4. Papadopoulos, P., Subrahmanyam, P.,Airbreathing Engine Analysis and Simulation Tool for Space Vehicle Design, Proceedings, AIAA/CIRA 13th International Space Planes and Hypersonics Systems and Technologies Conference, Centro Italiano Ricerche Aerospaziali (CIRA), Capua, Italy, 16-20 May 2005.
    5. UAV, Wikipedia, URL: < >, retrieved Dec. 5, 2007.
  14. All figures and graphs must be numbered and numbered sequentially. They must also have descriptive titles, not X vs. Y. Titles must appear below the figure. All axes must have scale and descriptive labels (not just symbols) including units whenever appropriate. Symbols, when appropriate, should be included in parethesis, after the description of an axis. Curves must also have descriptive labels. All lettering must be at least 3 mm high to be legible. For example:

    Coffee temp v Time

    Figure 3.1 - Coffee temperature decline in various cups.

  15. All tables must be numbered and numbered sequentially. They must also have descriptive titles. Titles must appear above the table. Again, all lettering must be at least 3 mm high to be legible.

    Table 5.1 - The heaviest ten airplanes

    MTOW = Maximum take-off weight, MLW = Maximum landing weight, TOR = Take-off run (SL,ISA+15,MTOW), LR = Landing run (SL, ISA+15°, MLW)

    Type MTOW [tons] MLW [tons] TOR [m] LR [m]
    Antonov An-225 640      
    Airbus A380-800F 590 427    
    Boeing 747-8I 439.985 306.175    
    Antonov An-124 405      
    Airbus A340-500 368 240 3050 2010
    Boeing 777-300ER 351.535 251.29    
    MD-11 273.314 195.04 3115 2118
    Ilyushin IL-96M 270 175    
    Boeing 787-9 244.94      
    L-1011-500 231.54 166.92 2636  
  16. When presenting aerodynamic data in a table, graph or figure it is mandatory that you include the following information:
    • Reference geometries: S, c and b in ft (or inches) and m (or cm).
    • Moment center information in fractions of the m.g.c.
    • Airplane weight consistent with the presentation of the data.
    • Airplane configuration information, such as:
      • Clean
      • Flaps down, gear up
      • Flaps down, gear down
      • Thrust or power setting
      • Speed brake deployment
      • Flight condition
      • C.g. location in fractions of mgc (mean geometric chord).  Remember: tables, graphs and figures are much easier to understand than prose, so use them as much as possible.
  17. Do not put lengthy derivations in the main body of the report. Put such material in an appendix (or appendices) and summarize the result in the main part of the report.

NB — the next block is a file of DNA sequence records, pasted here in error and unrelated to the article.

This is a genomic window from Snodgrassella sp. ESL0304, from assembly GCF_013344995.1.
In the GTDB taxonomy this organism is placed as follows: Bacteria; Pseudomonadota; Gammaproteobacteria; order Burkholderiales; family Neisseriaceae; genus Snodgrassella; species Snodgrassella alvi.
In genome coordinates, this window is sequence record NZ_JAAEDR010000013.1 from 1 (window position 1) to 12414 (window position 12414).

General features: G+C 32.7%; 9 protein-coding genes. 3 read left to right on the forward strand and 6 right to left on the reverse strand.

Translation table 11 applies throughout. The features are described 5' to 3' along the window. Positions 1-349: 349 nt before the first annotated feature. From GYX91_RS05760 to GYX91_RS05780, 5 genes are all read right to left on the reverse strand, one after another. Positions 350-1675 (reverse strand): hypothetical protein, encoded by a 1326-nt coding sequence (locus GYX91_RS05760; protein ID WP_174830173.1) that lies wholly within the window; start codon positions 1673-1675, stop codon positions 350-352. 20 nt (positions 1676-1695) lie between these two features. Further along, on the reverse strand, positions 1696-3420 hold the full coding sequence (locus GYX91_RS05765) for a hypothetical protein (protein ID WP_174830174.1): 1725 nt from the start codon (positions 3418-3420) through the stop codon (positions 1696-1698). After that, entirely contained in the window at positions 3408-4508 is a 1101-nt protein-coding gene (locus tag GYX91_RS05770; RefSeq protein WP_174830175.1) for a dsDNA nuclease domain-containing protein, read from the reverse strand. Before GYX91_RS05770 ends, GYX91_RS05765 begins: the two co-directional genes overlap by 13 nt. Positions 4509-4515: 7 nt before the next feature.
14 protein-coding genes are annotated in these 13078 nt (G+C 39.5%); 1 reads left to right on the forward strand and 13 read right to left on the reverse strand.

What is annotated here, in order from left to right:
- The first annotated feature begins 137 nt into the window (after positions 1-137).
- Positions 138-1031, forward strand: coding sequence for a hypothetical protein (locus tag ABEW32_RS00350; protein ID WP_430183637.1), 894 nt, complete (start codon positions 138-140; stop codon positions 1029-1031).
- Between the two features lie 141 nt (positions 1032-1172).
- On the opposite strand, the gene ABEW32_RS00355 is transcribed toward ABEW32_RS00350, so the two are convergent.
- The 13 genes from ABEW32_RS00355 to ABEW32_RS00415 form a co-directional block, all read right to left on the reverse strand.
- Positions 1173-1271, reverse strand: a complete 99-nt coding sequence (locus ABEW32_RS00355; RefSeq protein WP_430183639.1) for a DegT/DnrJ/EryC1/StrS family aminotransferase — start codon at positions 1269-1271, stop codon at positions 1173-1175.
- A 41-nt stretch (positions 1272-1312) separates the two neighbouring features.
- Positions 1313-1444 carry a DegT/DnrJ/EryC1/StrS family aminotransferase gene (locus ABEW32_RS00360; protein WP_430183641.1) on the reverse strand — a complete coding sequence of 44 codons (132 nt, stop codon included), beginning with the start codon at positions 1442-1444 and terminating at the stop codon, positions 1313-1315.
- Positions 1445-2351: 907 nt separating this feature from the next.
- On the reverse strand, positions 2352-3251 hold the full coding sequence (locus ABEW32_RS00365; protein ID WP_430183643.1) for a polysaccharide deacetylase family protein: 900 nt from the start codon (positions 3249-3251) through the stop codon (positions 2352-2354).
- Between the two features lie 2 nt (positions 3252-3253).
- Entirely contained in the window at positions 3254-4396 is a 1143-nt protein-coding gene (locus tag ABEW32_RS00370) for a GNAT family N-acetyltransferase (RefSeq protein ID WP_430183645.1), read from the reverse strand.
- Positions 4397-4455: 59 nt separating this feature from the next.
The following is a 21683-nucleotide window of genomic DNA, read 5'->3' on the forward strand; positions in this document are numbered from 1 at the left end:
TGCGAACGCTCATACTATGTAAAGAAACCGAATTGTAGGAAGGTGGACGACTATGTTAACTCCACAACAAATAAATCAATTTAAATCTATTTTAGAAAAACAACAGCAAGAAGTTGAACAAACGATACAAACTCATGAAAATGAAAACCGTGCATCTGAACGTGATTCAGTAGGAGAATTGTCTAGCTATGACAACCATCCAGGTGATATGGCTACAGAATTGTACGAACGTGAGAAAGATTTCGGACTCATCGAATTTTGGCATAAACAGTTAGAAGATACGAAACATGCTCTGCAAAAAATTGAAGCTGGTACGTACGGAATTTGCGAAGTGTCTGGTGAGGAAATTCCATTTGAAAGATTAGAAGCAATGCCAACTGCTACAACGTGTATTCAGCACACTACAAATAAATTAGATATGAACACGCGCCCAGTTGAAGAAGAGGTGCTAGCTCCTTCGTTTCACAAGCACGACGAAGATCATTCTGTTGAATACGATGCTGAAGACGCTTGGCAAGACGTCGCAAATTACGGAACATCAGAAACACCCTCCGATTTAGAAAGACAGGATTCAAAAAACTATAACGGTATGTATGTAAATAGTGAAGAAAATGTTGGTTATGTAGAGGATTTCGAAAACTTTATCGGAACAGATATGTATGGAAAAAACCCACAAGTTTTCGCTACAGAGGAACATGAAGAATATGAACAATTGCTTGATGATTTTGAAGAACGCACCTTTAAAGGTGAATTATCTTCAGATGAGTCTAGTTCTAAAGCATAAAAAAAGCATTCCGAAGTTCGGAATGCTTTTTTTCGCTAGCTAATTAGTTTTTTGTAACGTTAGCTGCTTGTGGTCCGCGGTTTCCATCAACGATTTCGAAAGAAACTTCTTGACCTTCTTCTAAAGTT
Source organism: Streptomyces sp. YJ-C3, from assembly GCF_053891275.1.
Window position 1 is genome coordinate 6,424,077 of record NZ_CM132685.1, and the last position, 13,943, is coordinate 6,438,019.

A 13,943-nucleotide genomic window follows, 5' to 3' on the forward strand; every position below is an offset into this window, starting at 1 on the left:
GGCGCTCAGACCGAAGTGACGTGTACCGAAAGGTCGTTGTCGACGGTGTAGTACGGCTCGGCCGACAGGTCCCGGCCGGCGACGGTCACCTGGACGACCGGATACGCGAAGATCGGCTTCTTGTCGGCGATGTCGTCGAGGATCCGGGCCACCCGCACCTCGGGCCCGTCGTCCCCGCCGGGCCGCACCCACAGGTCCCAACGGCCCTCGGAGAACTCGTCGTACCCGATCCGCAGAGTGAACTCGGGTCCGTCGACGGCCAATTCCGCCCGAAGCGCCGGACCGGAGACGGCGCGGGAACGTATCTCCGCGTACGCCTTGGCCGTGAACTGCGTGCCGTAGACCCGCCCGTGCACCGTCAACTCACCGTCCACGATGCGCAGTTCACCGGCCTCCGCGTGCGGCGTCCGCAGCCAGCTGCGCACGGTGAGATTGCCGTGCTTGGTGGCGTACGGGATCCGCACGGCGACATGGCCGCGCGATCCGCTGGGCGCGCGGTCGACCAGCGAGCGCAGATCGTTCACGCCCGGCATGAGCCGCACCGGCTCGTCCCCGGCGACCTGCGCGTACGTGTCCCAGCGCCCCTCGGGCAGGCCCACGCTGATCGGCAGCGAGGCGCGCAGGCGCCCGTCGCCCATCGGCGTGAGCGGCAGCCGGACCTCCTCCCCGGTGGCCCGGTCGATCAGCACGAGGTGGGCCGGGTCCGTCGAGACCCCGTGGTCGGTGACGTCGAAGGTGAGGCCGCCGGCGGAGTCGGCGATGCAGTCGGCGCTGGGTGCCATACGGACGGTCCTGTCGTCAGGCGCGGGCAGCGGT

18. Plagiarism will result in total loss of credit for the entire report. If you decide to use material which was not generated by you, clearly identify the source of such material. Give credit where credit is due.
  19. A list of symbols must be included in your report. This list must define all symbols used anywhere in the report (including figures, appendices, etc.). Do not include symbols which are not used in your report. Do not copy a list of symbols from another reference. The list of symbols must be presented in the following manner, although the use of a table is optional:
    Symbol Definition Units (SI)
    W Weight lbs (N)
    Greek Symbols    
    α Angle of attack deg or rad
    ( )TO Takeoff -------
    APU Auxiliary Power Unit -------

  20. Never make an unsubstantiated claim. Example: if you claim that you have optimized airplane weight, you are expected to prove it. If you cannot, do not make the claim.
  21. Avoid the use of superlatives. Example: "This is the best airplane ever designed."Or, "The wing area selected is the smallest possible for this type of airplane."
  22. If you extrapolate data or if you extrapolate existing technology, discuss the consequences to your design of not being able to achieve the extrapolated characteristics.
  23. Include units (both systems) with all your results.
  24. Appendices must be sequenced using capital letters and must have specific titles. For example:

Appendix A - Hand Calculations
Appendix B - Design Parameters of Comparable Aircraft